Nothing special about this quarters They were 3 storey walk up with 2 b/room small kitchen, and deduction from pay was only 15 dollars which paid for utilities. A whole chapter can be wrttten on workers quarters wheter it was small or aspacious bungalow with swimming pool.The British were smart to give this perk.Almost all the Police station Power plant had on site living. The more ‘higher class 2 storey detached houses were all over Spore. In geylang, haig rd. , Kampong Java,All the air naval bases,Tg. pagar, all the small rds.between Serangoon rd. and Jin. Besar.etc. etc.I will be in spore in early June and maybe can meet up.

30 05 2010
The wondering wanderer

Thanks Mamadondi for the interesting information. Yes, we did find quite a lot of quarters around for various groups of employees and servicemen. In fact I just mentioned something about the Police quarters along Whitley Road in another post, which housed a lot of Policemen that had come from Malacca! Sure – we can do that – I can contact you by email on this. 🙂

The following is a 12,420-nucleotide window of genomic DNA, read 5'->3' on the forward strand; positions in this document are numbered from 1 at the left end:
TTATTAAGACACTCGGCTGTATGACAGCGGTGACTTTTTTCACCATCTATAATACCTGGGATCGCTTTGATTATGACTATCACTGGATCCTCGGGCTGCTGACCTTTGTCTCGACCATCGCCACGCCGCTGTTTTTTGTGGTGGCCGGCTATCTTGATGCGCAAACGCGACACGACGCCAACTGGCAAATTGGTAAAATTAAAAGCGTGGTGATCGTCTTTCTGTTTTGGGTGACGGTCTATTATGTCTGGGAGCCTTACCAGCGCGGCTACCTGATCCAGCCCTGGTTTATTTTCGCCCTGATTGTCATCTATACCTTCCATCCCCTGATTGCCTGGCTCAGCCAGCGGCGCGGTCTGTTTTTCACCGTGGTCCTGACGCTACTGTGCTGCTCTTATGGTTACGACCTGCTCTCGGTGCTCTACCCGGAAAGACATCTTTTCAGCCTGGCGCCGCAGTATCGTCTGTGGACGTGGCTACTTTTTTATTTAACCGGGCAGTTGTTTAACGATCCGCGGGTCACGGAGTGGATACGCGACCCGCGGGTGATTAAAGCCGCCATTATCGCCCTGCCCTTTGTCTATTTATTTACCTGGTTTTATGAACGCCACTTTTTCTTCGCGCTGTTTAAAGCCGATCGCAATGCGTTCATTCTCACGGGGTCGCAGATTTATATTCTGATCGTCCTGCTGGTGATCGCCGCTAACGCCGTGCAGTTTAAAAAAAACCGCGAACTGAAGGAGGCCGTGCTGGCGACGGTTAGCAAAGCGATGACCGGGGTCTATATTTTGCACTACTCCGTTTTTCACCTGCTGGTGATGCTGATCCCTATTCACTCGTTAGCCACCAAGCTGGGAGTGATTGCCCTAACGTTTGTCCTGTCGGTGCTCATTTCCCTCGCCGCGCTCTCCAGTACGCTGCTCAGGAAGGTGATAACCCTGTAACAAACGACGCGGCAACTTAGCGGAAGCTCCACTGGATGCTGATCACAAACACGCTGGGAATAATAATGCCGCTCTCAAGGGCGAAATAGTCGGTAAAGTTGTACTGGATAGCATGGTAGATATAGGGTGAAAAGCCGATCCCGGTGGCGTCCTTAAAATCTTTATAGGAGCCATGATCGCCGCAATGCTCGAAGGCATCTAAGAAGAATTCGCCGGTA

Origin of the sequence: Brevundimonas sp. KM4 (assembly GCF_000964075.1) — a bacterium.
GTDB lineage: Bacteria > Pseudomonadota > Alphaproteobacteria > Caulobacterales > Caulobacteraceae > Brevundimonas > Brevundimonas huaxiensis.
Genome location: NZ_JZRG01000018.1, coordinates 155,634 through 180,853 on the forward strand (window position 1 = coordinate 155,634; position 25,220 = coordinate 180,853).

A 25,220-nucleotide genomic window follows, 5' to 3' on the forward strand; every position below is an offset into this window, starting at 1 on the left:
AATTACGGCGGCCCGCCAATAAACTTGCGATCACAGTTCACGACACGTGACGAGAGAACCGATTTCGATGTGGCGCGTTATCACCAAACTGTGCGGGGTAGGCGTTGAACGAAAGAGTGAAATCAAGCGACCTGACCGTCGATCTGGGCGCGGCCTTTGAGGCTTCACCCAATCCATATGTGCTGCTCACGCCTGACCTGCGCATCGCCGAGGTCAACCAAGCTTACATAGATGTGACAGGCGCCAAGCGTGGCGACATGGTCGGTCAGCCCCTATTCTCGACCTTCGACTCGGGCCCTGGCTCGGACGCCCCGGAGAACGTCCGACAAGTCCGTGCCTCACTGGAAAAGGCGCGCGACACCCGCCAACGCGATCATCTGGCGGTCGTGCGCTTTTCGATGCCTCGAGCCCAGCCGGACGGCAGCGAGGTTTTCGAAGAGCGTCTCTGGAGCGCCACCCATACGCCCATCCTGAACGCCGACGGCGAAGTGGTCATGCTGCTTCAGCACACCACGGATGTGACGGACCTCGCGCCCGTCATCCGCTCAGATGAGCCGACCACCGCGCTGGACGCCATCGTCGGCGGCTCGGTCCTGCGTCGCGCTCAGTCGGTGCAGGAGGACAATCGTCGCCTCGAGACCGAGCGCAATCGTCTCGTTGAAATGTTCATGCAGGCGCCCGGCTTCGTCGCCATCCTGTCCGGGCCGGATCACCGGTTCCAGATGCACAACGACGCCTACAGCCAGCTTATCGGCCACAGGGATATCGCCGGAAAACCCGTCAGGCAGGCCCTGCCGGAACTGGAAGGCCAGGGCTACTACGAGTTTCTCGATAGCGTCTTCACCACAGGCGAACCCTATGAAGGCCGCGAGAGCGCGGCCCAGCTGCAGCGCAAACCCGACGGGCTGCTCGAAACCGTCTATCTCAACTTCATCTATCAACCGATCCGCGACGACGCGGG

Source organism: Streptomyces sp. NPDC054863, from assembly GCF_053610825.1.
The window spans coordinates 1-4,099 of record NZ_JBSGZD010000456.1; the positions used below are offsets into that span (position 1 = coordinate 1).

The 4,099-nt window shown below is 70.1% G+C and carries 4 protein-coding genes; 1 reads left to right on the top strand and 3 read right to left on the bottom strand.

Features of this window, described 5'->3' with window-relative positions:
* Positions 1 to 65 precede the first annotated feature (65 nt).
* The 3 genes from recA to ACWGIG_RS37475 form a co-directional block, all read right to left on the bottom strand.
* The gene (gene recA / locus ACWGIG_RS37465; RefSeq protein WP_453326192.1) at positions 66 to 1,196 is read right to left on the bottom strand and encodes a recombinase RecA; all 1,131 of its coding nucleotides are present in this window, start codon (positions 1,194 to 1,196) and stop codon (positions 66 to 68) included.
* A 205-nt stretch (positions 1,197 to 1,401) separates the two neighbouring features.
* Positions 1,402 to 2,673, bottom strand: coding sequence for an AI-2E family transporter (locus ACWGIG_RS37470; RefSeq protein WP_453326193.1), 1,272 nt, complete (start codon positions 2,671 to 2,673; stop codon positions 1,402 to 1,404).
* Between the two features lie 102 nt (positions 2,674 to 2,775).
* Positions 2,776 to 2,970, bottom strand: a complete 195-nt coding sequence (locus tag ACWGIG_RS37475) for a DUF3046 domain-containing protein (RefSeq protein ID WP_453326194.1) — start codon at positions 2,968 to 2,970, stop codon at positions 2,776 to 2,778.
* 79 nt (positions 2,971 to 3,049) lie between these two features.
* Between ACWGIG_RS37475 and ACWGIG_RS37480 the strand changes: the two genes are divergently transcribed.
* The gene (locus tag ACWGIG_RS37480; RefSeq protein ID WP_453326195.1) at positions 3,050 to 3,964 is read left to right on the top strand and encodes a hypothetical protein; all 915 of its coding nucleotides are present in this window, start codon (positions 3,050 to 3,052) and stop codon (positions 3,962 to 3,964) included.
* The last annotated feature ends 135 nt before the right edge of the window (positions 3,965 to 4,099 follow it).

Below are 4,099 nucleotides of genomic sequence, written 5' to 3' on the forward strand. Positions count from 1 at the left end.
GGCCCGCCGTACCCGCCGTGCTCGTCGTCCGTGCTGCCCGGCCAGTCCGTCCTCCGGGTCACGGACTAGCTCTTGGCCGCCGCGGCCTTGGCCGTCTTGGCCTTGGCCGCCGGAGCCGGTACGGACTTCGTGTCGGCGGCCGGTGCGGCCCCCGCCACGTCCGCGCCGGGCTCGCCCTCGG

27 05 2010

I went to this Kelab Malam which was a small but shady night spot next to the mama stall. Now I think it’s the makan place. For some reasons the Singapore police never raided this place until some big mouths had to write to the Straits Times. You could see striptease show after midnight. That was in early 1980s.

28 05 2010
The wondering wanderer

Thanks for the information, Peter … seems that we automatically switch languages whenever we walk onto Malaysian soil – even if it is Malaysian government owned soil on our island … 🙂

28 05 2010
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29 05 2010
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2 06 2010
The wondering wanderer

I just hope that the Railway Station doesn’t go the way of some of our well loved conservation buildings, which we can admire only from the outside. One such example is Clifford Pier, which has been used as an exclusive restaurant for about two years. We are now not able to wonder through the deck of the pier, admire the concrete arched trusses which are such a delight, and perhaps relive the memories we had of it, or even allowed to take photographs inside what used to belong to the public.

21 09 2010
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27 09 2010
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[…] crossings to be minimised. The realignment also allowed the construction of a brand new and much grander terminal at Tanjong Pagar, one that could be considered as befitting of its status as the southern terminal of the railway […]

26 11 2010